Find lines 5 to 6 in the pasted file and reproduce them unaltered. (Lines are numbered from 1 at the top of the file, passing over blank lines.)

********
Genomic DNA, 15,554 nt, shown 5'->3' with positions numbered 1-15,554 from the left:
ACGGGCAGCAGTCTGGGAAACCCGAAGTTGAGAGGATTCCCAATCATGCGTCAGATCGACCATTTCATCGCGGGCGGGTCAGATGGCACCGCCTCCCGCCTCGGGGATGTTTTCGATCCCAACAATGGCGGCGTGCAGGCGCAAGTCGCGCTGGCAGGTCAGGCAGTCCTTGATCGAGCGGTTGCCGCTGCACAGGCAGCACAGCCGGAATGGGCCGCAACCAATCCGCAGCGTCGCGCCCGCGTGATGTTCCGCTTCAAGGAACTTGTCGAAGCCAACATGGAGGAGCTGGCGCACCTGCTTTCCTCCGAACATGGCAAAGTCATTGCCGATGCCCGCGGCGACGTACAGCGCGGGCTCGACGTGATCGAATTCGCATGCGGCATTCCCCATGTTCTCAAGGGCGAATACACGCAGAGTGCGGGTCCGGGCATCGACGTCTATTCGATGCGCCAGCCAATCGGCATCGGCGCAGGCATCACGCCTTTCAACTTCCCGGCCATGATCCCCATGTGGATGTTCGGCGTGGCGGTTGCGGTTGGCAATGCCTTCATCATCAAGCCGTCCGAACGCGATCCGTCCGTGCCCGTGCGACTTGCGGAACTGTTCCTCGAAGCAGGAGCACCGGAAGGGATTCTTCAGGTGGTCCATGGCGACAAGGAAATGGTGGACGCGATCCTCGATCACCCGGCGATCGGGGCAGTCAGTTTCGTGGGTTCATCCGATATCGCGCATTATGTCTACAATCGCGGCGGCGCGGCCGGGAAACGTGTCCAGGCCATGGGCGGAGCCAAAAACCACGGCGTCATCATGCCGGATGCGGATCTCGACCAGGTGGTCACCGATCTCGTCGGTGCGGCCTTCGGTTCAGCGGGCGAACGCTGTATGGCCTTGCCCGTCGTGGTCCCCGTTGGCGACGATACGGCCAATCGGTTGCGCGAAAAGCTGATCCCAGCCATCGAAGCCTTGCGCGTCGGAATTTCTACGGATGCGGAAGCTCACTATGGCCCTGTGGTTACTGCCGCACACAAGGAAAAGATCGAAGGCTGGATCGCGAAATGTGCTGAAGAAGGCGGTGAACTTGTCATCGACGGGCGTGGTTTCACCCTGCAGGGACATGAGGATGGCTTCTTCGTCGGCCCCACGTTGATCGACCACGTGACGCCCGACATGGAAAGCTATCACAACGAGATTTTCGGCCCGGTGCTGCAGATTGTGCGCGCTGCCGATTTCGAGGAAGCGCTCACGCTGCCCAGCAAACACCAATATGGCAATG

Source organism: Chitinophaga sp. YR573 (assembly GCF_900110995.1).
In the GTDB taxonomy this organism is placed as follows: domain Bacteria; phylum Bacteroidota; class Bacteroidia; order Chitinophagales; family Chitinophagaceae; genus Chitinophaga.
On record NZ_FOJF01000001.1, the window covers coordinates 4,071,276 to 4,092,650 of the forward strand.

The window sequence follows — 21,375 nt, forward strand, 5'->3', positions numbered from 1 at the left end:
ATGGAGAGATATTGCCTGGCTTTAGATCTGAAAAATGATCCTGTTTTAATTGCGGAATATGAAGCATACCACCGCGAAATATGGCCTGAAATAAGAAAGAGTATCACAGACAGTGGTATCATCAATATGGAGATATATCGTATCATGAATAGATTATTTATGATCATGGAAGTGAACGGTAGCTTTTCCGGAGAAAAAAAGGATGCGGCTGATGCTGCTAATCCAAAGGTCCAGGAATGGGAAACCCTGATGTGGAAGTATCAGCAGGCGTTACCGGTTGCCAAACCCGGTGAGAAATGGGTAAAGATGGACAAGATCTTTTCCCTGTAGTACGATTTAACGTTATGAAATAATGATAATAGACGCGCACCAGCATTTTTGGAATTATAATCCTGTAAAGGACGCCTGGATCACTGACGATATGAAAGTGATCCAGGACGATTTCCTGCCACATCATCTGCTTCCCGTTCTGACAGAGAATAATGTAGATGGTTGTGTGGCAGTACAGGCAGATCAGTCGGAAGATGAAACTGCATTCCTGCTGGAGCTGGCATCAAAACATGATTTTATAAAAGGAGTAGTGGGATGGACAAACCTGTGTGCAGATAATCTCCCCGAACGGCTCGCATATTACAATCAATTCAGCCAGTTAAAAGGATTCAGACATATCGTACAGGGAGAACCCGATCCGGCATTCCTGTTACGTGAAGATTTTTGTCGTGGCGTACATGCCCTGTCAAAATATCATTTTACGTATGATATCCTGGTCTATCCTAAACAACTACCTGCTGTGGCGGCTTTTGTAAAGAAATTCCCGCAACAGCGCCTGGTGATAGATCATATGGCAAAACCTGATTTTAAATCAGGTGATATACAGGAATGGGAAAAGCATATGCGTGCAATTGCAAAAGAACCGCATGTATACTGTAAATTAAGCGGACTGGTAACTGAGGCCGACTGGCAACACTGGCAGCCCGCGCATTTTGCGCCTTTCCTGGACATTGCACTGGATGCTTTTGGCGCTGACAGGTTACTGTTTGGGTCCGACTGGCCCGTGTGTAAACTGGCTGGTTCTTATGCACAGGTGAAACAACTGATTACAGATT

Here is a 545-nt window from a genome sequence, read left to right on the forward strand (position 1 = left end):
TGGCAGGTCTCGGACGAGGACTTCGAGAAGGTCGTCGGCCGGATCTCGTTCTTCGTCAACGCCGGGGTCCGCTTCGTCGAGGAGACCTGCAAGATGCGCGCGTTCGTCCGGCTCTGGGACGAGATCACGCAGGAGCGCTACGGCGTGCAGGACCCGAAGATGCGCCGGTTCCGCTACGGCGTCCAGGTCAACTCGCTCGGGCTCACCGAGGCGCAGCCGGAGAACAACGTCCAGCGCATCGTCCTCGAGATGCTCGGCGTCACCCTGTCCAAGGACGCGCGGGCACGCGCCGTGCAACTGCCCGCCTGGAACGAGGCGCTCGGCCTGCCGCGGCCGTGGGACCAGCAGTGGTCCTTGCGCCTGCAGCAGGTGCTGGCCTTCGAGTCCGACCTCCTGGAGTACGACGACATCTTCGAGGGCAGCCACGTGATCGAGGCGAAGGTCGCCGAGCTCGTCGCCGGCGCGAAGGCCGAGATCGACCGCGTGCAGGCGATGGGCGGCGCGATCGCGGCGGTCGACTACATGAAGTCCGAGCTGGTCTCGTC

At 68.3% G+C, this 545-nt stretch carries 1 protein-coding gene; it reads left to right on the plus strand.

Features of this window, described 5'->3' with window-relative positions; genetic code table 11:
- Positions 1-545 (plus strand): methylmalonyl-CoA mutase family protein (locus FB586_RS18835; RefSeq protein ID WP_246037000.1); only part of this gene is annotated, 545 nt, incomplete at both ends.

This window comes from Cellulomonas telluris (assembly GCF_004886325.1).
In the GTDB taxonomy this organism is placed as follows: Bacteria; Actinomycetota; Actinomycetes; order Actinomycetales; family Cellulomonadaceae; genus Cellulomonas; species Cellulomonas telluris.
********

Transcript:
On record NZ_FOJF01000001.1, the window covers coordinates 4,071,276 to 4,092,650 of the forward strand.

The window sequence follows — 21,375 nt, forward strand, 5'->3', positions numbered from 1 at the left end: